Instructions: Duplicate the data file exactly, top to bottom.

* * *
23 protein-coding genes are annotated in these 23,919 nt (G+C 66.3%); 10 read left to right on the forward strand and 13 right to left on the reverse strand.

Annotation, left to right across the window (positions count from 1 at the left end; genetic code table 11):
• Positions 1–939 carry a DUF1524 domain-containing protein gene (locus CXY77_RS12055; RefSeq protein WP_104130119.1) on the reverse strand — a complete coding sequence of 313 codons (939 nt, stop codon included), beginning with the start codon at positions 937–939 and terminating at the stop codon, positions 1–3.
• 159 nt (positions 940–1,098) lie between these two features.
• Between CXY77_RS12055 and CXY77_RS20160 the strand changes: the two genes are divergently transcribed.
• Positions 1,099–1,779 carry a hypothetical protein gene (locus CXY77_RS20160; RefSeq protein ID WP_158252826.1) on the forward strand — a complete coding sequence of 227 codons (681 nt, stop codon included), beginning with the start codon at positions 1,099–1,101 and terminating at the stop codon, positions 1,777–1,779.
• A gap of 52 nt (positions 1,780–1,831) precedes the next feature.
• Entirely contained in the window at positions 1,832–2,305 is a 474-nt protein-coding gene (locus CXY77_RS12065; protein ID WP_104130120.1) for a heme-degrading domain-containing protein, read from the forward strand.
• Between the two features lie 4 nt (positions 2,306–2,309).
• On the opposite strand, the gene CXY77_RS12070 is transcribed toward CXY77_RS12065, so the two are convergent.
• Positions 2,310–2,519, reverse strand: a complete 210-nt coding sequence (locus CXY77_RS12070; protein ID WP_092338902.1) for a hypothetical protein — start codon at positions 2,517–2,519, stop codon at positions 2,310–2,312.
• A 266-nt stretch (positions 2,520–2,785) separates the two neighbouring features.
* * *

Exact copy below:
23 protein-coding genes are annotated in these 23,919 nt (G+C 66.3%); 10 read left to right on the forward strand and 13 right to left on the reverse strand.

Annotation, left to right across the window (positions count from 1 at the left end; genetic code table 11):
• Positions 1–939 carry a DUF1524 domain-containing protein gene (locus CXY77_RS12055; RefSeq protein WP_104130119.1) on the reverse strand — a complete coding sequence of 313 codons (939 nt, stop codon included), beginning with the start codon at positions 937–939 and terminating at the stop codon, positions 1–3.
• 159 nt (positions 940–1,098) lie between these two features.
• Between CXY77_RS12055 and CXY77_RS20160 the strand changes: the two genes are divergently transcribed.
• Positions 1,099–1,779 carry a hypothetical protein gene (locus CXY77_RS20160; RefSeq protein ID WP_158252826.1) on the forward strand — a complete coding sequence of 227 codons (681 nt, stop codon included), beginning with the start codon at positions 1,099–1,101 and terminating at the stop codon, positions 1,777–1,779.
• A gap of 52 nt (positions 1,780–1,831) precedes the next feature.
• Entirely contained in the window at positions 1,832–2,305 is a 474-nt protein-coding gene (locus CXY77_RS12065; protein ID WP_104130120.1) for a heme-degrading domain-containing protein, read from the forward strand.
• Between the two features lie 4 nt (positions 2,306–2,309).
• On the opposite strand, the gene CXY77_RS12070 is transcribed toward CXY77_RS12065, so the two are convergent.
• Positions 2,310–2,519, reverse strand: a complete 210-nt coding sequence (locus CXY77_RS12070; protein ID WP_092338902.1) for a hypothetical protein — start codon at positions 2,517–2,519, stop codon at positions 2,310–2,312.
• A 266-nt stretch (positions 2,520–2,785) separates the two neighbouring features.